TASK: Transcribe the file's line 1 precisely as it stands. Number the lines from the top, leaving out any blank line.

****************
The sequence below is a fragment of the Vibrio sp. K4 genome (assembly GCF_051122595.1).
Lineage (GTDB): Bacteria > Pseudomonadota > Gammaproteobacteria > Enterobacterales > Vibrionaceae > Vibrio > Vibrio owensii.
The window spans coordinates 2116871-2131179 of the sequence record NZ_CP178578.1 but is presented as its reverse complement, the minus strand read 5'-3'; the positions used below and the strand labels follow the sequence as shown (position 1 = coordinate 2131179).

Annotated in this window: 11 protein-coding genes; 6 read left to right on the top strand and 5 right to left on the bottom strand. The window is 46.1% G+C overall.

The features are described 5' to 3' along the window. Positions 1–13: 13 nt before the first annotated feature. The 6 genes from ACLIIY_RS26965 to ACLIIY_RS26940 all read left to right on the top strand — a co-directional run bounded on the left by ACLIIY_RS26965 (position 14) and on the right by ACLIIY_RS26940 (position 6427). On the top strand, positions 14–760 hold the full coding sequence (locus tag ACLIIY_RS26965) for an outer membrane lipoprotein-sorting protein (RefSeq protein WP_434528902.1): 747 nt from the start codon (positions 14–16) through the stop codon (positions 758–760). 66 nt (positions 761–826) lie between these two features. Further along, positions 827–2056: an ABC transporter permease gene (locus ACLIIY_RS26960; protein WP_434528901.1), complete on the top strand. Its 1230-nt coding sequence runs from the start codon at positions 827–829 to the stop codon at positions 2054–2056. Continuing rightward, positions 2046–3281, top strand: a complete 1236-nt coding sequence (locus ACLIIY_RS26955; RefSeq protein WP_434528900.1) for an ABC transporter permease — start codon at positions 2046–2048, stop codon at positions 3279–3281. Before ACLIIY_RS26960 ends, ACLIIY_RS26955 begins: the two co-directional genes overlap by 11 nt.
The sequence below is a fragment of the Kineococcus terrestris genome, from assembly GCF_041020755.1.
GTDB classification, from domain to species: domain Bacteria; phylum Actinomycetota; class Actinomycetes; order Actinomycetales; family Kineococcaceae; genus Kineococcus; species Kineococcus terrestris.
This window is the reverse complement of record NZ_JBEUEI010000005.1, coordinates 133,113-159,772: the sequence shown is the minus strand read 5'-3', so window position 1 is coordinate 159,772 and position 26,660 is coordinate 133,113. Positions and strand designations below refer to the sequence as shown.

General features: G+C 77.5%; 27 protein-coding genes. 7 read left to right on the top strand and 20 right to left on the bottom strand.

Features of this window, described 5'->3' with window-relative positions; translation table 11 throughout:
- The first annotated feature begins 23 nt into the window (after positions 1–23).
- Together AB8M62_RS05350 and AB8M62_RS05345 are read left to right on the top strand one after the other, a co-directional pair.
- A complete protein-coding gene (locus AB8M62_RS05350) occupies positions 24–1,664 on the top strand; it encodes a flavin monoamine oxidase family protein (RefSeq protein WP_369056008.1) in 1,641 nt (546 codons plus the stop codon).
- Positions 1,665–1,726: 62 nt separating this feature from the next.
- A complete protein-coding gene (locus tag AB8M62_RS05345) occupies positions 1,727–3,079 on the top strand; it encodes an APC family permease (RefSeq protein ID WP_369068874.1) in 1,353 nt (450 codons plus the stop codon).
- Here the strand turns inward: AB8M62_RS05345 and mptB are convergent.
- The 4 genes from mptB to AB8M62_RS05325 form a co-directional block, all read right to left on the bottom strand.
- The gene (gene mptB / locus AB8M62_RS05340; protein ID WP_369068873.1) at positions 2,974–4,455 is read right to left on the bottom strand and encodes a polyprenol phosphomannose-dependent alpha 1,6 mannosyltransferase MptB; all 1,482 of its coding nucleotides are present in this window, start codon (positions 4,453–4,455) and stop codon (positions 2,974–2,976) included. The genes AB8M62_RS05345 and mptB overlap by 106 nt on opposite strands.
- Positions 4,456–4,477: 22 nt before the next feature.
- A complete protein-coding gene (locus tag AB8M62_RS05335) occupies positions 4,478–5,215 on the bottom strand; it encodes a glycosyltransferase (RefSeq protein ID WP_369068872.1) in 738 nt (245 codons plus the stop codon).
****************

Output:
The sequence below is a fragment of the Vibrio sp. K4 genome (assembly GCF_051122595.1).